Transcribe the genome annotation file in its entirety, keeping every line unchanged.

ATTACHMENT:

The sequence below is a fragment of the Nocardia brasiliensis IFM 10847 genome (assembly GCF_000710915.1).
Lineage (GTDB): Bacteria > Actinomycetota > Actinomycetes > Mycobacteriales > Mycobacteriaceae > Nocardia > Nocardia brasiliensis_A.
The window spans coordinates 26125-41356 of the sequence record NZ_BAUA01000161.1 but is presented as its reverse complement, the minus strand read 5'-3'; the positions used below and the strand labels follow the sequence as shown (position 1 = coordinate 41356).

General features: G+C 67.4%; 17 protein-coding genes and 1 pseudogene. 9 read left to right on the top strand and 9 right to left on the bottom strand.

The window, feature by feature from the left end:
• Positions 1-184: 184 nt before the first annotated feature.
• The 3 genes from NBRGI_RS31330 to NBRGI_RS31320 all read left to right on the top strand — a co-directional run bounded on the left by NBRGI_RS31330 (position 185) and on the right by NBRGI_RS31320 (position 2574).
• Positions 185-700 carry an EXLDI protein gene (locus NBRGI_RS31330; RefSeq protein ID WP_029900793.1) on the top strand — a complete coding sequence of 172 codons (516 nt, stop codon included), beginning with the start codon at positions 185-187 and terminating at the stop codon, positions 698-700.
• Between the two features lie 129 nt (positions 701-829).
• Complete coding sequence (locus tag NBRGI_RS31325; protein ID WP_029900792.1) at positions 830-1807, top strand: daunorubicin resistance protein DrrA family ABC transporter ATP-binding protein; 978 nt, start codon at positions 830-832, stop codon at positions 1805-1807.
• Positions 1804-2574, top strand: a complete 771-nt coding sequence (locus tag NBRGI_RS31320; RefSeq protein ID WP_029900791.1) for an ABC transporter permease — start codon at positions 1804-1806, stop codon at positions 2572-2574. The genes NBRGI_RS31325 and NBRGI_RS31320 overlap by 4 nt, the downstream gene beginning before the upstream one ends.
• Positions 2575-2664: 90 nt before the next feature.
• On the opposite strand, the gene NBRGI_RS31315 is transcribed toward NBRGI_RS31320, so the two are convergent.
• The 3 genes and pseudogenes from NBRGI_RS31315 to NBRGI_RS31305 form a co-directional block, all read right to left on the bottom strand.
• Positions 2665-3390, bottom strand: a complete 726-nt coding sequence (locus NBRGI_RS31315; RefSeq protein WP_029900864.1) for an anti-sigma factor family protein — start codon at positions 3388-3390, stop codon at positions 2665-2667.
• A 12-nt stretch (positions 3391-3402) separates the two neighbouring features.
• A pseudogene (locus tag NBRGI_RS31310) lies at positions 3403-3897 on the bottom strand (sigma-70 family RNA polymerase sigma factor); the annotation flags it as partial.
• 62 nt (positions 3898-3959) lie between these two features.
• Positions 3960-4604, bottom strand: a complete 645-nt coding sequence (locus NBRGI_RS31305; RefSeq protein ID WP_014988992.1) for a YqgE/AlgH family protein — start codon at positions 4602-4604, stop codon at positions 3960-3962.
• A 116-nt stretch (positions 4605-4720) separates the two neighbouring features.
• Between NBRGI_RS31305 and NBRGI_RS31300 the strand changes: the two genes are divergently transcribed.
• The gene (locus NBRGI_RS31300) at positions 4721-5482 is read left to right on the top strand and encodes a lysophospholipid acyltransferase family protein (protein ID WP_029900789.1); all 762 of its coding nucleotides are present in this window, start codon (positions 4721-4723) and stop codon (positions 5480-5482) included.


The sequence below is a fragment of the Nocardia brasiliensis IFM 10847 genome (assembly GCF_000710915.1).
Lineage (GTDB): Bacteria > Actinomycetota > Actinomycetes > Mycobacteriales > Mycobacteriaceae > Nocardia > Nocardia brasiliensis_A.
The window spans coordinates 26125-41356 of the sequence record NZ_BAUA01000161.1 but is presented as its reverse complement, the minus strand read 5'-3'; the positions used below and the strand labels follow the sequence as shown (position 1 = coordinate 41356).

General features: G+C 67.4%; 17 protein-coding genes and 1 pseudogene. 9 read left to right on the top strand and 9 right to left on the bottom strand.

The window, feature by feature from the left end:
• Positions 1-184: 184 nt before the first annotated feature.
• The 3 genes from NBRGI_RS31330 to NBRGI_RS31320 all read left to right on the top strand — a co-directional run bounded on the left by NBRGI_RS31330 (position 185) and on the right by NBRGI_RS31320 (position 2574).
• Positions 185-700 carry an EXLDI protein gene (locus NBRGI_RS31330; RefSeq protein ID WP_029900793.1) on the top strand — a complete coding sequence of 172 codons (516 nt, stop codon included), beginning with the start codon at positions 185-187 and terminating at the stop codon, positions 698-700.
• Between the two features lie 129 nt (positions 701-829).
• Complete coding sequence (locus tag NBRGI_RS31325; protein ID WP_029900792.1) at positions 830-1807, top strand: daunorubicin resistance protein DrrA family ABC transporter ATP-binding protein; 978 nt, start codon at positions 830-832, stop codon at positions 1805-1807.
• Positions 1804-2574, top strand: a complete 771-nt coding sequence (locus tag NBRGI_RS31320; RefSeq protein ID WP_029900791.1) for an ABC transporter permease — start codon at positions 1804-1806, stop codon at positions 2572-2574. The genes NBRGI_RS31325 and NBRGI_RS31320 overlap by 4 nt, the downstream gene beginning before the upstream one ends.
• Positions 2575-2664: 90 nt before the next feature.
• On the opposite strand, the gene NBRGI_RS31315 is transcribed toward NBRGI_RS31320, so the two are convergent.
• The 3 genes and pseudogenes from NBRGI_RS31315 to NBRGI_RS31305 form a co-directional block, all read right to left on the bottom strand.
• Positions 2665-3390, bottom strand: a complete 726-nt coding sequence (locus NBRGI_RS31315; RefSeq protein WP_029900864.1) for an anti-sigma factor family protein — start codon at positions 3388-3390, stop codon at positions 2665-2667.
• A 12-nt stretch (positions 3391-3402) separates the two neighbouring features.
• A pseudogene (locus tag NBRGI_RS31310) lies at positions 3403-3897 on the bottom strand (sigma-70 family RNA polymerase sigma factor); the annotation flags it as partial.
• 62 nt (positions 3898-3959) lie between these two features.
• Positions 3960-4604, bottom strand: a complete 645-nt coding sequence (locus NBRGI_RS31305; RefSeq protein ID WP_014988992.1) for a YqgE/AlgH family protein — start codon at positions 4602-4604, stop codon at positions 3960-3962.
• A 116-nt stretch (positions 4605-4720) separates the two neighbouring features.
• Between NBRGI_RS31305 and NBRGI_RS31300 the strand changes: the two genes are divergently transcribed.
• The gene (locus NBRGI_RS31300) at positions 4721-5482 is read left to right on the top strand and encodes a lysophospholipid acyltransferase family protein (protein ID WP_029900789.1); all 762 of its coding nucleotides are present in this window, start codon (positions 4721-4723) and stop codon (positions 5480-5482) included.